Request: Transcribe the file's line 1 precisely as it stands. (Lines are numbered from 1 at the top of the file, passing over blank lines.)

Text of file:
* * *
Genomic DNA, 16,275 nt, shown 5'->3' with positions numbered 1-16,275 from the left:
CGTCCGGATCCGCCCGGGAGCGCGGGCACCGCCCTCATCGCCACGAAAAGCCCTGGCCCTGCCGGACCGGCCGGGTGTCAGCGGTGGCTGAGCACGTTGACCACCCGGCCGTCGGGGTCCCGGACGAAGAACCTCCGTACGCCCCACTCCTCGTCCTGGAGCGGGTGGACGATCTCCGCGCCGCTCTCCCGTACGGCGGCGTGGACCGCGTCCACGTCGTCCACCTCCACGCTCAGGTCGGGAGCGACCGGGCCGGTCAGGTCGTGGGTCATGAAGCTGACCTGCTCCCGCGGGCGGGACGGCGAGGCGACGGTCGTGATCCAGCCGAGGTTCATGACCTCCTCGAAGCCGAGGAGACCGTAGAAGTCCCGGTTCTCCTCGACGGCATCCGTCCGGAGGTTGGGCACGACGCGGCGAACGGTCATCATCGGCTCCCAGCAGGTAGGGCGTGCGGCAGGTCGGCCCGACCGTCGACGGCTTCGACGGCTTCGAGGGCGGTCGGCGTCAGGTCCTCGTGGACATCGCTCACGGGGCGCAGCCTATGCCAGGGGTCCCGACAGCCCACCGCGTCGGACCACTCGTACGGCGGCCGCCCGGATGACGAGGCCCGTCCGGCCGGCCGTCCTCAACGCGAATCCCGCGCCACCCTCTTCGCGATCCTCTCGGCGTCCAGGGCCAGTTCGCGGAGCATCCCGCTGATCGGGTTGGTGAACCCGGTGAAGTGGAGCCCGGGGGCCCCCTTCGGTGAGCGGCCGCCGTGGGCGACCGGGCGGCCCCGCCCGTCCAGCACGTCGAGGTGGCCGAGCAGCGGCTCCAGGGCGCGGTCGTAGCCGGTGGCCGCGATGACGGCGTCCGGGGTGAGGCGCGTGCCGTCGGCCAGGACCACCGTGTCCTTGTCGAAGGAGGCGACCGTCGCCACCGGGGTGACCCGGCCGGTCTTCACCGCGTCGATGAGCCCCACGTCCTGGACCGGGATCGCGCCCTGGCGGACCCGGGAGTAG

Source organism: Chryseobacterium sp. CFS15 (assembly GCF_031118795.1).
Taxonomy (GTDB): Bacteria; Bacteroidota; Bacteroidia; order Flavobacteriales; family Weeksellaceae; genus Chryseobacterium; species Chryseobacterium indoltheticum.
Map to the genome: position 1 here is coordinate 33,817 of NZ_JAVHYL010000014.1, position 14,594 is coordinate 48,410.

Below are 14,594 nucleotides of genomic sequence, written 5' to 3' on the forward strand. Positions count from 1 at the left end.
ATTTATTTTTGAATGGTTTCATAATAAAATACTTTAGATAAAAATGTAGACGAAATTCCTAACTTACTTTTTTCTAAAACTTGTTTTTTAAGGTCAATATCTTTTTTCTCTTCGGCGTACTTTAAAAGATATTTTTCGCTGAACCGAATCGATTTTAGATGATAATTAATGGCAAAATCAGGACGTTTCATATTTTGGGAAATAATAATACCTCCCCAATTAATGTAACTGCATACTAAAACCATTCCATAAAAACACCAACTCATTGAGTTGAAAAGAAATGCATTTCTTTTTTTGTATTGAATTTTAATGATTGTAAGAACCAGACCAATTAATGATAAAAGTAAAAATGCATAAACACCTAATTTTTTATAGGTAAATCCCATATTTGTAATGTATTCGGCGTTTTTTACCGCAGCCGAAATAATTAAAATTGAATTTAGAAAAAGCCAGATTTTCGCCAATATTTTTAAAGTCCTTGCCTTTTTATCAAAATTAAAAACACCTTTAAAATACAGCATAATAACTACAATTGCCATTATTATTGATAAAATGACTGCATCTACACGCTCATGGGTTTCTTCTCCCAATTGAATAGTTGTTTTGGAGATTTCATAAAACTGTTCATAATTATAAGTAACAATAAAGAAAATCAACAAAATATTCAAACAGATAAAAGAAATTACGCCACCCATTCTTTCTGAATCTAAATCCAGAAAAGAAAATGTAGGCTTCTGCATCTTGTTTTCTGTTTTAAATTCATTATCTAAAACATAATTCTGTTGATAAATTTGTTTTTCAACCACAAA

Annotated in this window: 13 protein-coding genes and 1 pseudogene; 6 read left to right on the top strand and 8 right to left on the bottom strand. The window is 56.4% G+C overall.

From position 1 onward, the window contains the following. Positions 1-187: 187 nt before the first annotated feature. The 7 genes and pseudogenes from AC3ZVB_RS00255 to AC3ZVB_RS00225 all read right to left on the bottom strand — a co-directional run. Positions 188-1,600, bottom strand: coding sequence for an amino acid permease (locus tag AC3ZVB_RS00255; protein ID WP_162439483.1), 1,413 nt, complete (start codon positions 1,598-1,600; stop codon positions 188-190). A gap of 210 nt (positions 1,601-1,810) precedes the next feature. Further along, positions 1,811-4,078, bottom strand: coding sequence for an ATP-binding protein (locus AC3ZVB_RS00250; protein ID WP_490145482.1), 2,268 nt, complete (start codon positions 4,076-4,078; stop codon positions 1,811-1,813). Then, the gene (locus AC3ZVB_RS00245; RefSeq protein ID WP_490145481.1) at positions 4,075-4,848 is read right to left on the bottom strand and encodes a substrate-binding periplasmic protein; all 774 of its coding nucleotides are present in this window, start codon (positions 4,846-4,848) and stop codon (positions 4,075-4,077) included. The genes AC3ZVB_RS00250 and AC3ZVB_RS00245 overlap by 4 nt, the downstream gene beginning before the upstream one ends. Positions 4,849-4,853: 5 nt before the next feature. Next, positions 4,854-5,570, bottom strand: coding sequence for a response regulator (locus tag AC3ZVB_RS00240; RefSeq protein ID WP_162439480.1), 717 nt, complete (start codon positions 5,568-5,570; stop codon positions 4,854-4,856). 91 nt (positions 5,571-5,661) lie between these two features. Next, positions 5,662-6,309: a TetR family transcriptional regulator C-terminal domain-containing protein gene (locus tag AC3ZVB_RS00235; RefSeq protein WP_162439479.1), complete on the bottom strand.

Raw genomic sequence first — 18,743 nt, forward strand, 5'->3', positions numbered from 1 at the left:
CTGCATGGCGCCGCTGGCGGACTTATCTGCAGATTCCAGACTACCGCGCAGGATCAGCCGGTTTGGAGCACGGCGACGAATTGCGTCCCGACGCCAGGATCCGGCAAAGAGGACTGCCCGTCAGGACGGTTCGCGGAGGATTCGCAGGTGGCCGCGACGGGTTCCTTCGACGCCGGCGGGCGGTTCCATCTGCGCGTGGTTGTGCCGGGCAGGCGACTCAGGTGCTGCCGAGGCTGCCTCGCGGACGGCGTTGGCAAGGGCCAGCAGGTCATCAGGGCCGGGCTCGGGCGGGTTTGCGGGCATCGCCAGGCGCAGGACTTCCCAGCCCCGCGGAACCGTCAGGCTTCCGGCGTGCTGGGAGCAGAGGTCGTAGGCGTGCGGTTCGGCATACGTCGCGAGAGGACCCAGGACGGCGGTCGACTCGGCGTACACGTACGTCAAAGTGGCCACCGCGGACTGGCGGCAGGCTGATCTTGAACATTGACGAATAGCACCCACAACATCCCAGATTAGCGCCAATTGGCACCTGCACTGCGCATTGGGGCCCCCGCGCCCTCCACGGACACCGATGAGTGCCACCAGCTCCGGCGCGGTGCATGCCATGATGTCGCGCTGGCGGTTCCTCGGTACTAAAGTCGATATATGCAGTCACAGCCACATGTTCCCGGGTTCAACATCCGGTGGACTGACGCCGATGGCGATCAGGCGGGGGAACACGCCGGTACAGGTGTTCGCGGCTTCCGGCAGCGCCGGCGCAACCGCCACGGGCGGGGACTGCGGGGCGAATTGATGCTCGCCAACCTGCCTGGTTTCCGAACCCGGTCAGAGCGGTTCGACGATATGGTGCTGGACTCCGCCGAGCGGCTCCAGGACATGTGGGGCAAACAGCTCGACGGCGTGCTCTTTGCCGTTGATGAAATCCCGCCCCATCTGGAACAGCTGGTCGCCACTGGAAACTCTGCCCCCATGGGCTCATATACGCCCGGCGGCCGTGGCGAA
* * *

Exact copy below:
Genomic DNA, 16,275 nt, shown 5'->3' with positions numbered 1-16,275 from the left: